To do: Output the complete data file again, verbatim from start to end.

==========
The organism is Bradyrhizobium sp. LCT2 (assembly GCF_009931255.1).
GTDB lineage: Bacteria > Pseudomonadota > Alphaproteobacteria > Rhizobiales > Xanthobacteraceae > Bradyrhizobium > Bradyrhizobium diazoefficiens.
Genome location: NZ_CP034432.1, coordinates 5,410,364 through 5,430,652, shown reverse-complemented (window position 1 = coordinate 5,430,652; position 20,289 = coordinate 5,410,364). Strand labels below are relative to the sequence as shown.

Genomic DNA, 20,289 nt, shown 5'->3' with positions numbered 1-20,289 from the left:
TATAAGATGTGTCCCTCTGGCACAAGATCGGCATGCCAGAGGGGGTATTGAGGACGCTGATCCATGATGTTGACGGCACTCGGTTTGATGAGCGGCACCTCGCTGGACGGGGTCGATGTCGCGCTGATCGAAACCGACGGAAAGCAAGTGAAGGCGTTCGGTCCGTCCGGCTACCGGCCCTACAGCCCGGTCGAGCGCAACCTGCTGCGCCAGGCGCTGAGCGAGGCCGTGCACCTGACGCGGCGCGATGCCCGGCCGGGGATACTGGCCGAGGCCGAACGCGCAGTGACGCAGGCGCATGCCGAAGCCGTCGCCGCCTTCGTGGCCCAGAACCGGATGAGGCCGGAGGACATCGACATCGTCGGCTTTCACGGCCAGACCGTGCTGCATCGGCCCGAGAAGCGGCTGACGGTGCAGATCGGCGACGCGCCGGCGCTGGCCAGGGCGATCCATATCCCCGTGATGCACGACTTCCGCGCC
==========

The organism is Bradyrhizobium sp. LCT2 (assembly GCF_009931255.1).
GTDB lineage: Bacteria > Pseudomonadota > Alphaproteobacteria > Rhizobiales > Xanthobacteraceae > Bradyrhizobium > Bradyrhizobium diazoefficiens.
Genome location: NZ_CP034432.1, coordinates 5,410,364 through 5,430,652, shown reverse-complemented (window position 1 = coordinate 5,430,652; position 20,289 = coordinate 5,410,364). Strand labels below are relative to the sequence as shown.

Genomic DNA, 20,289 nt, shown 5'->3' with positions numbered 1-20,289 from the left:
TATAAGATGTGTCCCTCTGGCACAAGATCGGCATGCCAGAGGGGGTATTGAGGACGCTGATCCATGATGTTGACGGCACTCGGTTTGATGAGCGGCACCTCGCTGGACGGGGTCGATGTCGCGCTGATCGAAACCGACGGAAAGCAAGTGAAGGCGTTCGGTCCGTCCGGCTACCGGCCCTACAGCCCGGTCGAGCGCAACCTGCTGCGCCAGGCGCTGAGCGAGGCCGTGCACCTGACGCGGCGCGATGCCCGGCCGGGGATACTGGCCGAGGCCGAACGCGCAGTGACGCAGGCGCATGCCGAAGCCGTCGCCGCCTTCGTGGCCCAGAACCGGATGAGGCCGGAGGACATCGACATCGTCGGCTTTCACGGCCAGACCGTGCTGCATCGGCCCGAGAAGCGGCTGACGGTGCAGATCGGCGACGCGCCGGCGCTGGCCAGGGCGATCCATATCCCCGTGATGCACGACTTCCGCGCC